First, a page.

As a young and eager learner, likely to join College, it is wise for me to not only welcome you to college but also offer some free advice on some issues you shall experience while in college. The idea is to help you excel in college and have a more fulfilling life. I will focus on three topics from psychology, and it talks about memory. As you are aware, excelling in academics needs a sharp mind and a good memory. Thus, I suggest to you about three subtopics, in memory that I found useful, that is, elaborative rehearsal, self-reference effect, and distributive study.
Elaborative rehearsal is a type of memory that exist as short whereby information that comes has a relation to the one from the long-term memory to transform it to become long-term memory. In addition to that, know what is called self-reference effect. It is a condition where long-term memory relates to oneself especially during the period of encoding to make it long term memory. Lastly, understand what distributed study is, we learned that it entails learning and memorizing ideas over an extended period rather than doing it in a short span of time.
Also, I advise that you understand human memory passes through three stages, which are the sensory memory, short-term memory, and long-term memory. Additionally, encoding and retrieving information to and from memory is another process worth noting. By saying encoding is a way of relaying information between the two memory stages, while retrieval is a way of transferring information in long-term memory to make available in short-term memory. Therefore, your understanding of these processes will help you on how to read, store information in long-term memory and retrieve it, especially in your academic journey. By applying elaborative rehearsal, it will give you cues for retrieval. Moreover, I suggest you use self-reference effect during your studies because it will be easier for recovery as the information stored is somehow related to you. Lastly, apply distributed study to improve your memory. Thus, make it your plan to start revising earlier than expected as this will enhance not only your understanding of the literature but boost your memory as well.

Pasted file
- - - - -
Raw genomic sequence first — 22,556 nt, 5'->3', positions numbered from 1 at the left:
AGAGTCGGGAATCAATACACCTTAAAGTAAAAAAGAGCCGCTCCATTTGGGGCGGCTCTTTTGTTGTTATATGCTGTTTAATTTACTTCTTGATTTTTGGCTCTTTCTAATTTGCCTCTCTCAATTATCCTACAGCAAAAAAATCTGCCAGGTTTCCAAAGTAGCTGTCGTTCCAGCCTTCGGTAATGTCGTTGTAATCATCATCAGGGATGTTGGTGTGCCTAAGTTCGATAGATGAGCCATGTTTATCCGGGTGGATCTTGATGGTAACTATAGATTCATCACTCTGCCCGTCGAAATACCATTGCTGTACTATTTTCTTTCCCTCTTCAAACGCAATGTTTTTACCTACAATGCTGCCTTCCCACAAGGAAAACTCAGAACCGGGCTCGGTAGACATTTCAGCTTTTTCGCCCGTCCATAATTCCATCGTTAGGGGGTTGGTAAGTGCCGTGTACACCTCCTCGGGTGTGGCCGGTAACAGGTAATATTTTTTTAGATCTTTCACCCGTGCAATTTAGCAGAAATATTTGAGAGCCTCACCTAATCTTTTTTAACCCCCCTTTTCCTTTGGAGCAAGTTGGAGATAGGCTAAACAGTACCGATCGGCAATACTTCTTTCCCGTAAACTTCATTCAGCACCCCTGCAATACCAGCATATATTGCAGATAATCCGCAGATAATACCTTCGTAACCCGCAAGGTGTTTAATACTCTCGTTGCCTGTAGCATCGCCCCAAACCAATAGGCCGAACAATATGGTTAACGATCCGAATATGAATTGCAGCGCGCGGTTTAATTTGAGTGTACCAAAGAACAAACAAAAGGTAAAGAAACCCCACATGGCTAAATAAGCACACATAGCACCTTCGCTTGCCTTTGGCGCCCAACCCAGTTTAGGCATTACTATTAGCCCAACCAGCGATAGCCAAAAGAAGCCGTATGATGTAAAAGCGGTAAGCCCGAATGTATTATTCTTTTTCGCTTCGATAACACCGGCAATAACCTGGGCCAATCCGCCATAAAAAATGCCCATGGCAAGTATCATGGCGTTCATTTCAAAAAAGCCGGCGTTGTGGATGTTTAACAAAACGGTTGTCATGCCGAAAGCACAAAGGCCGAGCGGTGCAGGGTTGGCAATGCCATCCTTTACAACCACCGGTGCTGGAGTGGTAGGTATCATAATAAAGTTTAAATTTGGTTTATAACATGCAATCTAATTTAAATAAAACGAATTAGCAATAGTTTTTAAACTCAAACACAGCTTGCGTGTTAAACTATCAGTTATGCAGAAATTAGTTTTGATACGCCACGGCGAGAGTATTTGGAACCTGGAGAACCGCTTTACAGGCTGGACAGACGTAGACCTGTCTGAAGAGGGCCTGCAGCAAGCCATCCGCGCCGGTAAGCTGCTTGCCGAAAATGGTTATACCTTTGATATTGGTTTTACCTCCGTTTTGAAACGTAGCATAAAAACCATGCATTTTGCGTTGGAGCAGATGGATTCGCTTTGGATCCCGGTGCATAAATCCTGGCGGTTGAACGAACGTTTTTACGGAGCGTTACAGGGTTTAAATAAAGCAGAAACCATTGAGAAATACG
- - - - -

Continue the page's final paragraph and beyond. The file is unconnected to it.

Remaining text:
Upon us being taught the topic on memory, I can figure out and explain the trend in my academic performance. In my 2nd year in college, I had a trend of revising towards the end of the start of examinations; however, my performance was dismal. Changing the strategy saw my performance improving drastically. Also, I have made it a rule to revisit an older concept when reading one related to it and more often than not, the newer concept becomes easier to remember than before. Furthermore, the more I relate data to either a symbol or place familiar to me, the easier it becomes to remember. Thus, when you join college, inculcate these techniques while reading and the rewards will be invaluable.
Unlike in High School, entering college will be fun for you as you will get the opportunity to interact with people from all over the world. Also, there is a lot of creativity in college among students unlike in high school which I believe you will like, especially in artistry. In addition to that, the freedom that comes with you staying away from parents, in college, is a more fulfilling experience unlike in high school.
If you are the original author of this essay and no longer wish to have it published on the SuperbGrade website, please click below to request its removal:
- Violence in Media
- How Gender is Portrayed and Described in Plays
- Learning to Trust Your Intuition
- The Teen Brain: Psycholigical Research
- The Effect of the Omega 3 on the Mental Health
- Personality Theory: Locus Control Test
- Banduras Research on Human Personality
- The Possibility of Human Nature to Change by Technological Process
- Physiological Colour Studies and Modernist Art
- Parent-Child Relationship in "Barn Burning" by William Faulkner and "Paul's Case" by Willa Cather
- Deaf Fellow Organizer
- Effects of Social Media on Teens
- My Family Reunion
- Essay Sample on Love and Love Addiction
- The DSM-IV